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A few weeks ago I was a resource specialist for a coach certification training that drew people from around the globe. One of the other presenters was a brilliant leadership development specialist from Latin America.
He spoke freely about his diligent efforts to become fluent in English, and for the most part his syntax was absolutely flawless. But there was one notable expression that struck native speakers of English as somewhat odd — especially those with no background in Spanish.
Every time he would speak about meeting with those he coaches, he would refer to his "reunion with the client." It's a natural and understandable breakdown in syntax. The word "reunion" in Spanish carries the connotation of what English-speaking people call a "meeting" or an "assembly."
As I listened to him I began to play with the idea of how it would change our concept of "meetings" if, as English-speakers, we began thinking of them in the literal sense of what the word "reunion" means in our language. Looking at that term you realize that it suggests a "reuniting." It implies that we have been going separate ways and that unity has suffered, even if ever so slightly, as a result. Now we are gathering for the explicit purpose of uniting once again.
Most leaders and managers have come to see meetings as a necessary evil. Necessary, yes. But an evil nonetheless. We know that meetings are essential. We know we must have them for planning, for communication, for making decisions. But how many times have you groused lately about all the meetings on your schedule?
Until I listened to my friend make his presentation, I'm not sure I had given enough thought to meetings as being the way we keep ourselves united. Yet, I've seen firsthand the damage to unity when meetings are not regular or even possible.
I've worked extensively in recent years with clients who manage work groups scattered far and wide. One element of the team is on the East Coast. Another in the Southwest. Still another, perhaps, in Canada. Leaders of these teams talk candidly about how easily distrust develops in these situations where members of the team have so few opportunities to interact personally with one another. Without meetings, unity suffers.
In less dispersed work settings, where we see colleagues weekly or even daily, meetings are often so frequent that we may not sense a peril to our unity. Yet the peril is ever present. I consult frequently with teams whose members all work in close proximity to each other, but whose unity is becoming frayed.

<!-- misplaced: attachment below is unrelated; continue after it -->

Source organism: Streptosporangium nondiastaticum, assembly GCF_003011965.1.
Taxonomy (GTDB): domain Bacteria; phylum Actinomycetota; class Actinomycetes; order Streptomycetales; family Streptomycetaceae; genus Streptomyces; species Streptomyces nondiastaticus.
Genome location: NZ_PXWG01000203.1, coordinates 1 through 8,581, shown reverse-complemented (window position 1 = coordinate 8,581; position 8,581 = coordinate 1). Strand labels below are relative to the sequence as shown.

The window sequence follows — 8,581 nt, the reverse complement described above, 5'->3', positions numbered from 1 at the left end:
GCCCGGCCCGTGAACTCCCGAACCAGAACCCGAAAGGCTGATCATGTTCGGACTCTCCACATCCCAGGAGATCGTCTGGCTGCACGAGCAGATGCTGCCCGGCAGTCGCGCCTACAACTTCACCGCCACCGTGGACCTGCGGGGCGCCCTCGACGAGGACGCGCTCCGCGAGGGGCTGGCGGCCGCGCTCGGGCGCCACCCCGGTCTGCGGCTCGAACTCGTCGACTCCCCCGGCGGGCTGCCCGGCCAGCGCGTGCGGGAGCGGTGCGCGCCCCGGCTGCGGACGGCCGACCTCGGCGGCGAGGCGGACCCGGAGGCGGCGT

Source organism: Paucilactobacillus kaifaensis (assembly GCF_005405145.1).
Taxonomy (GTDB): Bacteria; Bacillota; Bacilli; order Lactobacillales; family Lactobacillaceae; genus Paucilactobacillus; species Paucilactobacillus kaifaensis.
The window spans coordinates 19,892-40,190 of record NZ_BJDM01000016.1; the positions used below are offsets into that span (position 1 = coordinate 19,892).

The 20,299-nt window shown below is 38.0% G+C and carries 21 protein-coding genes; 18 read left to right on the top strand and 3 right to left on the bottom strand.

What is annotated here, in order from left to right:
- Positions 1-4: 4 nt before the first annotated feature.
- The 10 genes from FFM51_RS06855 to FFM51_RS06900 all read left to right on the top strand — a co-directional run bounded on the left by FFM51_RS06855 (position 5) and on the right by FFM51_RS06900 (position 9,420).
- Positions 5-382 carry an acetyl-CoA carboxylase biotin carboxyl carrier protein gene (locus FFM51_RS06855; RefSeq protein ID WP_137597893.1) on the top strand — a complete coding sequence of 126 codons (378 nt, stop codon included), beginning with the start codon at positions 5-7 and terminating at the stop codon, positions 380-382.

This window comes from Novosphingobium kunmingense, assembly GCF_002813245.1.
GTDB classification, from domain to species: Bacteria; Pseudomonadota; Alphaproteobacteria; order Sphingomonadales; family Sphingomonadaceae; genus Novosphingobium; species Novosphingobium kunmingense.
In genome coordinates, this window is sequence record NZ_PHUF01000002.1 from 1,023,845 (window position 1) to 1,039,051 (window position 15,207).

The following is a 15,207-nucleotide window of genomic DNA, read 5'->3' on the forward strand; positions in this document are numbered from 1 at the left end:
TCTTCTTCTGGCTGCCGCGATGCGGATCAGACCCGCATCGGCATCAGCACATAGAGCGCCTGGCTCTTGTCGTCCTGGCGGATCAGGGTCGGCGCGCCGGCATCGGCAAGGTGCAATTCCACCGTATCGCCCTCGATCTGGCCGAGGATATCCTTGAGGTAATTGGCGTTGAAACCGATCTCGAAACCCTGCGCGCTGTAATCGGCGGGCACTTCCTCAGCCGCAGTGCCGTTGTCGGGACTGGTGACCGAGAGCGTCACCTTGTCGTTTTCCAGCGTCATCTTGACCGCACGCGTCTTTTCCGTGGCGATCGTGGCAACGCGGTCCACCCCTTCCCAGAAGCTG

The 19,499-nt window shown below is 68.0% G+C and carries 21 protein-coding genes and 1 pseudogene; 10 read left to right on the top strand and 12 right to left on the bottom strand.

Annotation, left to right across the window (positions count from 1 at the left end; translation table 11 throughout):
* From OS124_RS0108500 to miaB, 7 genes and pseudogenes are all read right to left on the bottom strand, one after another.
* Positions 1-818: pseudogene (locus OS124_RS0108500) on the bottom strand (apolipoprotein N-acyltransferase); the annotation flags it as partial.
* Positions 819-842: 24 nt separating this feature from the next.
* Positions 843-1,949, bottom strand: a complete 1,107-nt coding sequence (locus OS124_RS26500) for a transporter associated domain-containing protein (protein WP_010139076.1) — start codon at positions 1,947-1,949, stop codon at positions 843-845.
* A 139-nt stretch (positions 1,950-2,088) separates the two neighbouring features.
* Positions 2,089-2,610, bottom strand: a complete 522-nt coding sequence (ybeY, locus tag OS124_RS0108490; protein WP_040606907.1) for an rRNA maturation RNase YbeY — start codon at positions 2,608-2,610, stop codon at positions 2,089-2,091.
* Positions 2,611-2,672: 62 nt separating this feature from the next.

So I've been thinking the last few days about how I'm going to approach meetings differently in the future. I'm pretty good when preplanning a meeting to think through what the goals of the meeting should be. I usually spell out the goals in terms of specific decisions or agreements we should reach before we consider the meeting concluded.
But now I'm adding another dimension. I'm going to ask myself, "Where do I want us more united as we leave this meeting — this reunion — than we were when we started it?" Will it be a clearer unity around our sense of mission? Will it be greater unity around our near-term priorities? Will it be deeper unity around our values and ideals? Where will unity be in greater repair at the end of our meeting than at the outset?
A basic principle in thermodynamics is that order continually tends toward dissolution and disarray. Something similar occurs in organizations. We never purposefully set out to lose sight of our purpose, our vision, our mandate. But all of us get buried under the onslaught of our day-to-day demands. Our focus narrows to the alligators that are snapping at us this week. We lose sight of the greater aims, the bigger pictures.
Meetings are our most frequent opportunity to get refocused on what is genuinely important and to find creative ways to deal with the myriad of distractors that are trying to pull us off course. Apart from meetings devoted to strategic planning, rarely do meetings devote time to the question, "What are the things that are interfering with our whole-hearted pursuit of our mission? And how can we do things differently to minimize that interference?"
Instead, reflecting back on my experience in leadership, many meetings have actually concluded with less unity in the room than we had when we convened. In the course of the meeting, unity took it on the chin from angry outbursts, personal attacks, and innuendos. Often we left having reached agreement, having made a decision, but having butchered unity and trust in the process.
The task of using meetings to promote unity, rather than serving to undermine it, is the responsibility of every participant. But the duty is particularly incumbent on the person presiding. As a rule, in the give and take of decision-making, unity and trust don't "just happen." They usually result from purposeful focus on these kinds of outcomes.
Moreover, when a moderator or chairperson is attuned to opportunities for building trust and unity, he or she is more likely to take quick note of actions or attitudes that are potentially injurious to those outcomes and can move purposefully to counteract them.
We often hear laments about "not being on the same page." Tapping the "re-uniting" potential of meetings, even those called for routine decision-making, is one way to help us get to that same page. I've certainly pledged myself to be more alert in the future to opportunities to make meetings a literal "re-union."
© 2006, Dr. Mike Armour